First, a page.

The newest IMAX movie at the Pacific Science Center, "Amazon Adventure 3D", gives viewers the chance to explore the wilds of the jungle without ever leaving the comfort of their seat, while also teaching them about history and science.
The film tells the story of explorer Henry Bates and his journey into the Amazon in the 1850’s. In one visually stunning scene, the camera shows a caterpillar that has developed the ability, through uncanny markings on its back, to resemble a snake hanging from a tree. As the camera pans out to reveal that the snake is, in fact, a brilliantly disguised caterpillar, audible gasps can be heard in the audience. During this scene, my five-year-old son and I were equally delighted.
While younger children will certainly be kept entertained by some of the remarkable wildlife effects, older scientists are more likely to fully appreciate the central messages of the movie about evolution and species differentiation. Noah, my five year-old, loved the exceptional shots of tapirs moving about in the underbrush and of sloths swimming their way upstream in the Amazon.
For elementary-aged children with an interest in nature and science and some experience with the concept of evolution, this movie will score big points for exploring pathways of evolution and celebrating the audacity of scientific pioneers.
Moments like a climactic meeting between Bates and Darwin, however, will likely be lost for all but the most sophisticated youth viewers. Noah summarized the extent to which a five year-old is likely to capture the movie's central messages when he turned to me towards the end of the movie and whispered, "I think that this is a movie about butterflies, dad!".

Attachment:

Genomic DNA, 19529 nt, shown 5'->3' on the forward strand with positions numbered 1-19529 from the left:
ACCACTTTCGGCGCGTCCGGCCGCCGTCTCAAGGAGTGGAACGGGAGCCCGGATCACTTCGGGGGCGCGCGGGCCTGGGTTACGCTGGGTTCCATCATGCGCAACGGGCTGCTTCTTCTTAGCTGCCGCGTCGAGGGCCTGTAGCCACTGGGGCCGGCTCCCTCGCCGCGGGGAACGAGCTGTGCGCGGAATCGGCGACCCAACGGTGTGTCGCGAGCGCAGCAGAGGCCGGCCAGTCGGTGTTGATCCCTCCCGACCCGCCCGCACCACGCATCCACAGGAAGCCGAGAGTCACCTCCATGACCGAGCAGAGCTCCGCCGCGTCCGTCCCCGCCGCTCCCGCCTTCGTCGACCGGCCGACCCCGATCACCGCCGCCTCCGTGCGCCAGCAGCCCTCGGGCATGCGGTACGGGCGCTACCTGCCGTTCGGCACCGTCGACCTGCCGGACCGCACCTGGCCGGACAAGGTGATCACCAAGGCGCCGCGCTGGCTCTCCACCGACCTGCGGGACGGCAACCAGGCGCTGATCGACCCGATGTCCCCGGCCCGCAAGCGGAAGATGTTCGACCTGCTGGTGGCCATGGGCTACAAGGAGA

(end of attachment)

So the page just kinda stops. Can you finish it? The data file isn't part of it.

While Noah, to his credit, was not far off the mark, the price of admission may be best spent on viewers who can understand the lesson the movie intends to impart through those butterflies: that natural selection begins with a random process of mutation followed by generations of gradual differentiation to form different species.
If you decide to take along a younger child, there are a couple of things to keep in mind. Some images may be frightening—like Bates’s gaunt, yellow skin as he battles malaria and malnutrition, for example. The IMAX experience itself is very visually stimulating and loud and, by itself, can be overwhelming to young kids or children with difficulty with high volumes.
It’s also well worth attending the live stage show that the Pacific Science Center offers as a companion program prior to the show; through engaging storytelling, children can gain key concepts and vocabulary that will help them integrate the scientific lessons of the movie.
For those aspiring young Darwins in the audience, this movie can be a great next step towards understanding how evolution works and about the resilience needed to be a pioneer in any field.
IF YOU GO:
Where: Pacific Science Center IMAX Boeing Theatre, 200 Second Ave. N., Seattle
When: Daily, 10:30 a.m. and 11:45 a.m.
Cost: Varies from $6.75 to $10.75
Contact: www.pacificsciencecenter.org or 206-443-2001